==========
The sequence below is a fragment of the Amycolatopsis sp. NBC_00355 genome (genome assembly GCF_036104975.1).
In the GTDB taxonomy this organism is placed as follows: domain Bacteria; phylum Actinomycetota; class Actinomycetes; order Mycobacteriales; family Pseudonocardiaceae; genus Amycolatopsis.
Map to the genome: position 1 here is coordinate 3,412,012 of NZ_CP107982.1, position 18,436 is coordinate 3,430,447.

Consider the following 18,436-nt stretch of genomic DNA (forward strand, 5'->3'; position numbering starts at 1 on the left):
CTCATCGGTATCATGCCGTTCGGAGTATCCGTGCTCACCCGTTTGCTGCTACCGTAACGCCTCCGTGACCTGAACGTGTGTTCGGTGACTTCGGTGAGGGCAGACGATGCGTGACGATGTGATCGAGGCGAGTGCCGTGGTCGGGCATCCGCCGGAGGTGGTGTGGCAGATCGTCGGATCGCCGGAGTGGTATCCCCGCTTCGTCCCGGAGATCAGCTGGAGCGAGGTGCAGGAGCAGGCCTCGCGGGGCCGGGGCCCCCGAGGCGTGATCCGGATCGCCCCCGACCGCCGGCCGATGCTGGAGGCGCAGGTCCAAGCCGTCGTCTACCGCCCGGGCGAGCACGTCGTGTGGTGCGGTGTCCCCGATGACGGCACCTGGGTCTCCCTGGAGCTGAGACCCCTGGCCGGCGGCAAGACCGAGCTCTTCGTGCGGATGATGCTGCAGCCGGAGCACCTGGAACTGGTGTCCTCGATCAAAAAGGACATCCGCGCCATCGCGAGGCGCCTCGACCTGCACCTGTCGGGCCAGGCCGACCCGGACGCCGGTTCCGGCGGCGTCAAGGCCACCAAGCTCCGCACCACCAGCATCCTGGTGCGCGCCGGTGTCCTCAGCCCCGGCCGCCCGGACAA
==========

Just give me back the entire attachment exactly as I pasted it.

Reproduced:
The sequence below is a fragment of the Amycolatopsis sp. NBC_00355 genome (genome assembly GCF_036104975.1).
In the GTDB taxonomy this organism is placed as follows: domain Bacteria; phylum Actinomycetota; class Actinomycetes; order Mycobacteriales; family Pseudonocardiaceae; genus Amycolatopsis.
Map to the genome: position 1 here is coordinate 3,412,012 of NZ_CP107982.1, position 18,436 is coordinate 3,430,447.

Consider the following 18,436-nt stretch of genomic DNA (forward strand, 5'->3'; position numbering starts at 1 on the left):
CTCATCGGTATCATGCCGTTCGGAGTATCCGTGCTCACCCGTTTGCTGCTACCGTAACGCCTCCGTGACCTGAACGTGTGTTCGGTGACTTCGGTGAGGGCAGACGATGCGTGACGATGTGATCGAGGCGAGTGCCGTGGTCGGGCATCCGCCGGAGGTGGTGTGGCAGATCGTCGGATCGCCGGAGTGGTATCCCCGCTTCGTCCCGGAGATCAGCTGGAGCGAGGTGCAGGAGCAGGCCTCGCGGGGCCGGGGCCCCCGAGGCGTGATCCGGATCGCCCCCGACCGCCGGCCGATGCTGGAGGCGCAGGTCCAAGCCGTCGTCTACCGCCCGGGCGAGCACGTCGTGTGGTGCGGTGTCCCCGATGACGGCACCTGGGTCTCCCTGGAGCTGAGACCCCTGGCCGGCGGCAAGACCGAGCTCTTCGTGCGGATGATGCTGCAGCCGGAGCACCTGGAACTGGTGTCCTCGATCAAAAAGGACATCCGCGCCATCGCGAGGCGCCTCGACCTGCACCTGTCGGGCCAGGCCGACCCGGACGCCGGTTCCGGCGGCGTCAAGGCCACCAAGCTCCGCACCACCAGCATCCTGGTGCGCGCCGGTGTCCTCAGCCCCGGCCGCCCGGACAA